The global threat of antimicrobial resistance

Antimicrobial Resistance

The United Nations considers antimicrobial resistance (AMR) to be one of the most “serious global public health threats in this century.” 

But what is antimicrobial resistance you may ask? 

Let’s start by defining what antimicrobials are. Antimicrobials are a type of medicine used to prevent and treat infections in humans, animals, and plants.  

Therefore, AMR is when germs like bacteria, viruses, funguses, and parasites develop the ability to defeat drugs, such as antimicrobials, that were designed to kill them. As a result of this drug resistance, antimicrobial medicine becomes ineffective in treating and preventing infections. 

Antimicrobial Awareness Week

Image credits 

Several factors are linked to the emergence of AMR 

The occurrence of AMR is natural, usually through genetic changes. However, there are several factors that contribute to AMR, some of these are:  

  • misuse or overuse of antimicrobials (a most common source of AMR), 
  • limited access to clean water, sanitation, and hygiene for both humans and animals,
  • poor preventative and public health and safety measures in high-risk sports, such as healthcare facilities and farms,
  • limited access to good quality affordable medicines and vaccines, or 
  • lack of awareness, knowledge, or legislation.  

Antimicrobial resistance has become a threat to public health systems 

AMR is a major concern for our public health systems. This is because if drug-resistant germs continue to evolve, emerge and spread, this could come at a significant cost to our health system, resulting in medical procedures such as surgeries becoming extremely difficult if not impossible and common infections becoming untreatable and even potentially leading to deaths.  

This concern is further heightened by the ongoing shortage of new antimicrobial drugs.  

“Anti-microbial resistance is an important challenge we need to focus on because we know for example in the UK that one in three patients in a hospital are on antibiotics at any one time…” – Dr Diane Ashiru-Oredope 

In 2021, Dr Diane Ashiru-Oredope, Pharmacist Lead for the AMR division, was a Plenary Speaker at the 62nd LIYSF in 2021.  In an interview with LIYSF, she spoke about the magnitude of this issue and why AMR is a key focus within the public health sector.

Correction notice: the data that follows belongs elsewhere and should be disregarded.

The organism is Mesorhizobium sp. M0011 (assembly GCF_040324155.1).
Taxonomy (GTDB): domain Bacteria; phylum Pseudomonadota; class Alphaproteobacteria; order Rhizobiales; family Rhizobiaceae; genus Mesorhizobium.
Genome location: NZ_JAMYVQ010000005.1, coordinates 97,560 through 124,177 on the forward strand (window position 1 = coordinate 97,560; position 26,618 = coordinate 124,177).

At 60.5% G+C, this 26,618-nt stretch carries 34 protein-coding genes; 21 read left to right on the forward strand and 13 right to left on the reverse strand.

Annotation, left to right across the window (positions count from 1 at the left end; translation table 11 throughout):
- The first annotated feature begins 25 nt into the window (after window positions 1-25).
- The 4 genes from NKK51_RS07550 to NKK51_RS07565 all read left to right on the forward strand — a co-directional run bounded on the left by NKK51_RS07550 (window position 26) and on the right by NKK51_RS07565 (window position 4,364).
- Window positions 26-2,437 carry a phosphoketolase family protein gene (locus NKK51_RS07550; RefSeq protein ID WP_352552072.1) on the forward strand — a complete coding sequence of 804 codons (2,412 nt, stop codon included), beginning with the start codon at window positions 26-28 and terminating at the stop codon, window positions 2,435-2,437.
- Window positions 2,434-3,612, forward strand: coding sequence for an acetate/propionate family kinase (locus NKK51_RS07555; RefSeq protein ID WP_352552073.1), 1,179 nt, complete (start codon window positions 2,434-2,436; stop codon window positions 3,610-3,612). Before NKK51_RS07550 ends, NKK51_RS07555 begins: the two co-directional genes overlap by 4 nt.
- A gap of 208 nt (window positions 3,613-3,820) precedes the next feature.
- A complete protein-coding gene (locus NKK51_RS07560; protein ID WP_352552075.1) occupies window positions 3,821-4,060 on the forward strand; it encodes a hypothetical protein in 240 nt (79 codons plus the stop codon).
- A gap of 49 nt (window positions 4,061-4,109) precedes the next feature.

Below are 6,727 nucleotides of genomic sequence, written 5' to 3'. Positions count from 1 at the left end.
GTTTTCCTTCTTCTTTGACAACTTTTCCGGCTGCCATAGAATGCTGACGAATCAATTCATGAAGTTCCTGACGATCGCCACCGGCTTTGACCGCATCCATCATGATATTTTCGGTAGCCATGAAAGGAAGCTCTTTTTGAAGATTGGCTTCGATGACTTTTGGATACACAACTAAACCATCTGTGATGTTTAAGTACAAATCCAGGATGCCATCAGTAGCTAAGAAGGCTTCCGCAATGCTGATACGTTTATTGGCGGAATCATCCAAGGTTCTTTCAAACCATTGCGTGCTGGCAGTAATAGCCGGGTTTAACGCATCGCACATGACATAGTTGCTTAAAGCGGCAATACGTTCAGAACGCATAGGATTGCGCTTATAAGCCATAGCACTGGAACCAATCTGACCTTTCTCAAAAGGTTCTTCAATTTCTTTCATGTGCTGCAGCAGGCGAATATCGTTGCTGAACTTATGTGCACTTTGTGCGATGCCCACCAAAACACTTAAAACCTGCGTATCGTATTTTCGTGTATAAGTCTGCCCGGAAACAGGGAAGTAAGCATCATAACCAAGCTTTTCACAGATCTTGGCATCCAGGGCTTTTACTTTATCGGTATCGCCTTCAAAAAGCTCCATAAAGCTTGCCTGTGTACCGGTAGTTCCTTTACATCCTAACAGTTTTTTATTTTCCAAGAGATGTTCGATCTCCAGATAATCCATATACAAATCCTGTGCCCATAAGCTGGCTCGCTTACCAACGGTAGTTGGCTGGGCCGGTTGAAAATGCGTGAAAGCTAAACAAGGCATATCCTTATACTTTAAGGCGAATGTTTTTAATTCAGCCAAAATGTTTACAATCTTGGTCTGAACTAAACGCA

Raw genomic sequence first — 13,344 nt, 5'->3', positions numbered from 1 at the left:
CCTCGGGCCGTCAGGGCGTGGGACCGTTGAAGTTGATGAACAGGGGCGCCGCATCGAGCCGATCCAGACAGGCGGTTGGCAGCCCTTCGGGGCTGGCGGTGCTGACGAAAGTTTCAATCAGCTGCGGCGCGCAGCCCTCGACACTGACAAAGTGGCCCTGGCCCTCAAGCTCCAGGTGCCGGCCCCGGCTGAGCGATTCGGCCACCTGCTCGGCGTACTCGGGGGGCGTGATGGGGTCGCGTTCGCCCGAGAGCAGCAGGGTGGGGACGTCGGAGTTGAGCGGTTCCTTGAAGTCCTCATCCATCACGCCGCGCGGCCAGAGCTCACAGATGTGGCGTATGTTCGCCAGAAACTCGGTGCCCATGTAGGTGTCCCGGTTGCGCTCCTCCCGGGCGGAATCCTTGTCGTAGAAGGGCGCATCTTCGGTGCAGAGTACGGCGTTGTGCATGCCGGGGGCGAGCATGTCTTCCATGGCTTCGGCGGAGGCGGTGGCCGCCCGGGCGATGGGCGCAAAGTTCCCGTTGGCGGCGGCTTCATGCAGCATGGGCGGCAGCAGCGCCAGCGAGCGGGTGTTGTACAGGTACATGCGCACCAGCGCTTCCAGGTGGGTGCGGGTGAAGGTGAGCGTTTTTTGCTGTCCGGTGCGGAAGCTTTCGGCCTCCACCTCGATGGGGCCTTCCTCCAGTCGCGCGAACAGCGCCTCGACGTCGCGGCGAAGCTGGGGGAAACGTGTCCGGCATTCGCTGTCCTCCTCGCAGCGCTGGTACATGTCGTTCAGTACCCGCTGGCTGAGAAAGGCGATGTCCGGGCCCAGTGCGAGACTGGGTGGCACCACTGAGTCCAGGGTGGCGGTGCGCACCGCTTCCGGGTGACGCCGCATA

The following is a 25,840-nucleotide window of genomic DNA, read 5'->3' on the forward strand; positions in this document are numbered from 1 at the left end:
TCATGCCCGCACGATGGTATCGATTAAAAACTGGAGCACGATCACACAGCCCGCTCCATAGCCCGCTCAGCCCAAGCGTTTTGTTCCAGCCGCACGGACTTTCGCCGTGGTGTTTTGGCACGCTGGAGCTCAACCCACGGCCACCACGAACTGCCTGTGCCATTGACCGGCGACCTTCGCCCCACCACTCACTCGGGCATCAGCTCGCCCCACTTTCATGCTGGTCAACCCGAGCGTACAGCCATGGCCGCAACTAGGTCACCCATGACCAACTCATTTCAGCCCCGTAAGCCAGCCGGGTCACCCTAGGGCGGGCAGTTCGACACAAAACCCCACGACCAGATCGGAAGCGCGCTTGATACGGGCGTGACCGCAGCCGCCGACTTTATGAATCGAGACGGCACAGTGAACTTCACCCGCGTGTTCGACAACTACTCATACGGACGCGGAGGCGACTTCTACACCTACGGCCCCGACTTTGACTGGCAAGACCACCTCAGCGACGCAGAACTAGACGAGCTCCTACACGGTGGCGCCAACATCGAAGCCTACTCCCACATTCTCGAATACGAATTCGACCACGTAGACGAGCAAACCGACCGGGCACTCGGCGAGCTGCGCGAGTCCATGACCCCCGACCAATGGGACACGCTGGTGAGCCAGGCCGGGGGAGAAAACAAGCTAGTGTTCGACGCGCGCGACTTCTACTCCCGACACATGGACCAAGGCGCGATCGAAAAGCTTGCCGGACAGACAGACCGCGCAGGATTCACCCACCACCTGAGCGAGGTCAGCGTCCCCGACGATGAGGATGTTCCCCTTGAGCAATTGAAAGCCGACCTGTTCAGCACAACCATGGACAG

Check out the interview here – 

We can all play a role in managing the impacts of antimicrobial resistance  

Despite AMR being a natural consequence of the ever-evolving microbes, scientists believe that we can reduce the overall impact of AMR by changing some of our behaviours.  

Some of the behaviours that can help reduce the impact of AMR are:  

  • Having strong infectious control and prevention practices– can reduce harmful microbes in the first place, preventing infection, and consequently the risk of AMR. 
  • Understanding how infections develop and taking action to break the cycle of infection – can be achieved through washing hands, catching coughs and sneezes, and cleaning homes and offices. 
  • Not overusing or misusing antibiotics – can contribute to germs able to develop the ability to become drug-resistant. 
  • From a commercial perspective, reducing environmental exposure through effective water treatment and proper agricultural processes. 

Scientific researchers, much in the likes of Dr Diane Ashiru- Oredope, also play a vital role in fighting the global threat of AMR through her research and contribution to the field of public health and medicine.  

For all you visual learners out there, check out this video by the UK Health Security Agency where Dr Ashiru-Oredope explains what AMR is, what it means, and why it matters!  

Video Credits: UK Health Security Agency 

 Before we wrap up, here are some key takeaways 

  • The World Health Organisation has declared that AMR is one of the top 10 global public health threats facing humanity.
  • Misuse and overuse of antimicrobials are one of the main drivers of antimicrobial resistance.
  • The consequence of AMR is detrimental, not only to the health of people, animals, and the environment but can also have a significant impact on the economy and development of a country 
  • There are behaviour changes both individuals and society can make to help reduce the impact of AMR.

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